Designing and Optimizing a Biofilm Experiment for Space Flight
Thornhill, Starla G.
The International Space Station (ISS) is a built environment that has been continuously inhabited since November 2000. Living with the crew are the microorganisms carried to the ISS as normal astronaut flora and by accidental introduction in supplies. Microorganisms have established biofilms in the water recovery system (WRS) that recycles urine to provide drinking water to the ISS crew. Biofilms in the WRS can serve as a reservoir for opportunistic pathogens, including Escherichia coli and Pseudomonas aeruginosa, and can also induce clogs and corrosion damage on stainless-steel components. To investigate biofilm formation, silver disinfection susceptibility, and potential microbial corrosion in space flight, an experiment will be launched to the ISS on SpaceX-21 in December 2020. To model biofouling in the WRS, mixed-species biofilms of E. coli and P. aeruginosa will be cultured in artificial urine on 316L grade stainless-steel using a specialized BioCell apparatus. Flight samples will be compared to simultaneously tested ground (full gravity) controls. This research describes the design and optimization of the flight experiment, BioCell, ground-based silver disinfection capability, and data collection and analysis pathways for post-flight corrosion analysis. Analysis of pre-flight experiments shows a differential response to long-term silver disinfection treatment and suggests that corrosion on stainless steel could be the result of electrochemical processes, which may be exacerbated by silver fluoride treatment. Characterizing the microbial response to silver disinfection in flight will allow for a better understanding of the growth and treatment of biofilms on ISS.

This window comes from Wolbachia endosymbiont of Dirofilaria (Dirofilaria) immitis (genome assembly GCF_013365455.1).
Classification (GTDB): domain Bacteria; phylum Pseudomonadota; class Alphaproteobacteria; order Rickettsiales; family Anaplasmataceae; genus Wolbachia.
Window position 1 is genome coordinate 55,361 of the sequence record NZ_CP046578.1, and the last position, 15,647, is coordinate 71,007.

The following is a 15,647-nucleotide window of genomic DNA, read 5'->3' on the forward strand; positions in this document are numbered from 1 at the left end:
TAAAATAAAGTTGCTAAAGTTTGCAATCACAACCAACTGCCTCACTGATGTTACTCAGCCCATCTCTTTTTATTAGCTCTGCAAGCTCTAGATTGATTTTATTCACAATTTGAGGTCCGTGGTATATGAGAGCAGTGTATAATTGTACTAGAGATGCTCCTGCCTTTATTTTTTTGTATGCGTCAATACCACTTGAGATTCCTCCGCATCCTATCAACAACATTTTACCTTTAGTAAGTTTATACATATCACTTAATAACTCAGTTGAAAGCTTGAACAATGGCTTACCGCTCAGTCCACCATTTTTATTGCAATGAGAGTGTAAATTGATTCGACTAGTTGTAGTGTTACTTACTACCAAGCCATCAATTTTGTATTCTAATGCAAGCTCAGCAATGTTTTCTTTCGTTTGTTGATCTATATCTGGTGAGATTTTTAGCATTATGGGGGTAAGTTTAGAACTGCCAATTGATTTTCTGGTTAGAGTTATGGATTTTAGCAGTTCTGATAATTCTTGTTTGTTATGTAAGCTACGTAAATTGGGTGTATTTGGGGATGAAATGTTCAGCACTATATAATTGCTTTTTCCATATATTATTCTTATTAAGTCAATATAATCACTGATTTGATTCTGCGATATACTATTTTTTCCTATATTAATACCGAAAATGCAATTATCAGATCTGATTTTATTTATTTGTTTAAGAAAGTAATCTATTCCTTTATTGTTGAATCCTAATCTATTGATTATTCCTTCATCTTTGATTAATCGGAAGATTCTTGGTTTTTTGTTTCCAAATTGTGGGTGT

Biofilms, Space flight, Silver disinfection, Corrosion
Thornhill, S. G. (2020). <i>Designing and optimizing a biofilm experiment for space flight</i> (Unpublished dissertation). Texas State University, San Marcos, Texas.